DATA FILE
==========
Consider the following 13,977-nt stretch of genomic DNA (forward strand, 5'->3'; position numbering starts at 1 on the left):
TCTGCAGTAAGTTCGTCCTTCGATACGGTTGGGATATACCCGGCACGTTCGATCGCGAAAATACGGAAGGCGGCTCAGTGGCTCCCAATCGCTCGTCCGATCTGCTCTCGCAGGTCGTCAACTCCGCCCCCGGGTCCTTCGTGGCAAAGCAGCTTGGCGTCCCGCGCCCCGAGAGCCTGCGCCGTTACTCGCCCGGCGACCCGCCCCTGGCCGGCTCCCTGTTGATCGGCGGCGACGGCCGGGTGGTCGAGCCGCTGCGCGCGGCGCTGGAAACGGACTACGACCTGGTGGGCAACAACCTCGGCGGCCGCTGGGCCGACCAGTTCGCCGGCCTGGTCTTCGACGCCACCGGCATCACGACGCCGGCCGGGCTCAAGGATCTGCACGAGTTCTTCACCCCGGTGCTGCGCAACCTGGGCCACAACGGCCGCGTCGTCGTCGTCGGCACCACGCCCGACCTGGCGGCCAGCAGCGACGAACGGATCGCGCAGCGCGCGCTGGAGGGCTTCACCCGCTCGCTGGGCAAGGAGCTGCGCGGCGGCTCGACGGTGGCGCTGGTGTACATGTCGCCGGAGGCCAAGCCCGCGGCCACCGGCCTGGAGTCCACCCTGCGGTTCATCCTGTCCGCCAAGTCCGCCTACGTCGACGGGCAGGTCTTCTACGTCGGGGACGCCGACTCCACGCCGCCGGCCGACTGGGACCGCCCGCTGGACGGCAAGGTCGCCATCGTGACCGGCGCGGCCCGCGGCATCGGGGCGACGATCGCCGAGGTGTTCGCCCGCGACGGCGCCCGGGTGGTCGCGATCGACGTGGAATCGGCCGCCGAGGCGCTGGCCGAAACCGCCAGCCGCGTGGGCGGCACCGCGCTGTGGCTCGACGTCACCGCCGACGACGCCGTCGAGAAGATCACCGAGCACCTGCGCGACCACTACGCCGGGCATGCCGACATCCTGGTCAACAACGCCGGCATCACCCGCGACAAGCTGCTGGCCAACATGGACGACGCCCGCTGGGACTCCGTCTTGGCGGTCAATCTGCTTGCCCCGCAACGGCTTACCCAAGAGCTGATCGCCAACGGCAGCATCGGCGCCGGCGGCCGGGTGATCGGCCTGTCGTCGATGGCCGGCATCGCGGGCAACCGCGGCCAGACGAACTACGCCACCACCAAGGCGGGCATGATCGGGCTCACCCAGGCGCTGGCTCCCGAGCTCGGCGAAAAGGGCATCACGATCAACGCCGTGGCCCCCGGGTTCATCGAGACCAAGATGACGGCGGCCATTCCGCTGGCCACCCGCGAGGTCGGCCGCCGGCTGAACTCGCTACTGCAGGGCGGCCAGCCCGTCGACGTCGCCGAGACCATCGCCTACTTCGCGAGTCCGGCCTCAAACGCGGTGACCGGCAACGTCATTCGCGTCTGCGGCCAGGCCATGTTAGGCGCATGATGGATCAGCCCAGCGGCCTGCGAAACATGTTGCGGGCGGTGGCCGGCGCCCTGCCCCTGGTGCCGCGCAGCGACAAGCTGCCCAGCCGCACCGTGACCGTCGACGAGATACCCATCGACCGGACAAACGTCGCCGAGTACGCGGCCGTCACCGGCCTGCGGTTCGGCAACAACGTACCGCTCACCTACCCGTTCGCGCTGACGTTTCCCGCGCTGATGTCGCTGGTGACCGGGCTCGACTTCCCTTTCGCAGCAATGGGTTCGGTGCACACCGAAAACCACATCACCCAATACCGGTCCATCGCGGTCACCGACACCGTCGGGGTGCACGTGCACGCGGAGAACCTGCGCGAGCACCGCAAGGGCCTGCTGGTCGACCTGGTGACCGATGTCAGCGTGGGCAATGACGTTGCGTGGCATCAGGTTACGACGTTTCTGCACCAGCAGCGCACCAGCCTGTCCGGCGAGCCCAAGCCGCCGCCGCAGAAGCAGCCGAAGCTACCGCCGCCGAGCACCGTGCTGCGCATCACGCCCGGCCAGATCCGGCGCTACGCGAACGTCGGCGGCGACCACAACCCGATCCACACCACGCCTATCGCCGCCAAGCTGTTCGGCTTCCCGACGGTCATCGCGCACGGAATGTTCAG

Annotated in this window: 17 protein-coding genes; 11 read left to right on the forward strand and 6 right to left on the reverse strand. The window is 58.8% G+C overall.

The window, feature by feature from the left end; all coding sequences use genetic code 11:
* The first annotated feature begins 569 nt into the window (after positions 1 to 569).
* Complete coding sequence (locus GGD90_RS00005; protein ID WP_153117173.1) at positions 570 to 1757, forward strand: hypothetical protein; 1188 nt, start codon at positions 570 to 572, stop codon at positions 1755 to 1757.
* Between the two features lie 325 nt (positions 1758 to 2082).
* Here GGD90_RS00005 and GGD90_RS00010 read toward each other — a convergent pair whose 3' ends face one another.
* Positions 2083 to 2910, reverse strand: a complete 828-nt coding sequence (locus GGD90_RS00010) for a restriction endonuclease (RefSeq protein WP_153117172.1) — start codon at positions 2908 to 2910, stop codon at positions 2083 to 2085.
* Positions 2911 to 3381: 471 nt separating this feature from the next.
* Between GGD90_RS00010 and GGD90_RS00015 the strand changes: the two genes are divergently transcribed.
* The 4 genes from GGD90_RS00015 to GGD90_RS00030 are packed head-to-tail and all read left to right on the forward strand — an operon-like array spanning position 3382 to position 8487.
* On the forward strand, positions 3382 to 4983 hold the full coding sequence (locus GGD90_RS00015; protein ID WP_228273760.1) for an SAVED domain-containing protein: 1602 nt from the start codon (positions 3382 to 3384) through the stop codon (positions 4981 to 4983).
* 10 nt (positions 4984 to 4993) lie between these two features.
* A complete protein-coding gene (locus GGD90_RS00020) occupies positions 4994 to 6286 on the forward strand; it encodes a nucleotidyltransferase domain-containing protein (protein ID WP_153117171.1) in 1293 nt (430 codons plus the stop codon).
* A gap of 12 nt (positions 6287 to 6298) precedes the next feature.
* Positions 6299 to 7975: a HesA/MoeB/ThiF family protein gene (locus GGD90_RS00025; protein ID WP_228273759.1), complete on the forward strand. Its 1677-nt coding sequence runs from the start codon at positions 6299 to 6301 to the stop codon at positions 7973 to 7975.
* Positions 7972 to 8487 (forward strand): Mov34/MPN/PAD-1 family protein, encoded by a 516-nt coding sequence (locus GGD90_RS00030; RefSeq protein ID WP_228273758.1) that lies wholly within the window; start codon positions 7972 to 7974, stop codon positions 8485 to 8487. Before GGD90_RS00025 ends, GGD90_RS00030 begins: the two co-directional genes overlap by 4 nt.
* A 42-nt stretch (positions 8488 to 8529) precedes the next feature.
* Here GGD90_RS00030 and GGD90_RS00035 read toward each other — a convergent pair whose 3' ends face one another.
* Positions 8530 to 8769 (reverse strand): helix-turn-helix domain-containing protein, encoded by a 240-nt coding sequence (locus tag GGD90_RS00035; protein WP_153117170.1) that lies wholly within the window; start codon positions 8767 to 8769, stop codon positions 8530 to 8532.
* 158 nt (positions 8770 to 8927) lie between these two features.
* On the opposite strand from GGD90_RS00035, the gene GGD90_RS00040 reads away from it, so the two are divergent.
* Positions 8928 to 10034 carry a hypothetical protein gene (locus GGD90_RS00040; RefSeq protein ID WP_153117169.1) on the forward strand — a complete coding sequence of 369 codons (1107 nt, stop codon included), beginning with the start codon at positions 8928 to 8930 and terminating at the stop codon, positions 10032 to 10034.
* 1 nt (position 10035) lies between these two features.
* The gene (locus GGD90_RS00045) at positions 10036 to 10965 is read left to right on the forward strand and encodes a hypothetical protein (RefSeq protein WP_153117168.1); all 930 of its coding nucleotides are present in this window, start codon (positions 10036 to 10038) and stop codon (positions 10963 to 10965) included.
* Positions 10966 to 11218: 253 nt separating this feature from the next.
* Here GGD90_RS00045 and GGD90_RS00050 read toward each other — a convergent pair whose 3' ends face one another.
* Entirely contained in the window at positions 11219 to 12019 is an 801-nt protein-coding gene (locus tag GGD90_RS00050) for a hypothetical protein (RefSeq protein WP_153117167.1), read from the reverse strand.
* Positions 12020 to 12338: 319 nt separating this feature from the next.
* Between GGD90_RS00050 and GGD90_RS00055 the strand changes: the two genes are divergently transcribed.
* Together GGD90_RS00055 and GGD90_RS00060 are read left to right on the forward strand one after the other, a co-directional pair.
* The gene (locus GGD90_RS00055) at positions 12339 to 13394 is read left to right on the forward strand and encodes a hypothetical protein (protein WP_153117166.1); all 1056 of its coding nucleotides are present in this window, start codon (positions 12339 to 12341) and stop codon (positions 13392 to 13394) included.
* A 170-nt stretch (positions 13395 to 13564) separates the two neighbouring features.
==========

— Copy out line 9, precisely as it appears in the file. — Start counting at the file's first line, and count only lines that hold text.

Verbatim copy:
* Positions 2083 to 2910, reverse strand: a complete 828-nt coding sequence (locus GGD90_RS00010) for a restriction endonuclease (RefSeq protein WP_153117172.1) — start codon at positions 2908 to 2910, stop codon at positions 2083 to 2085.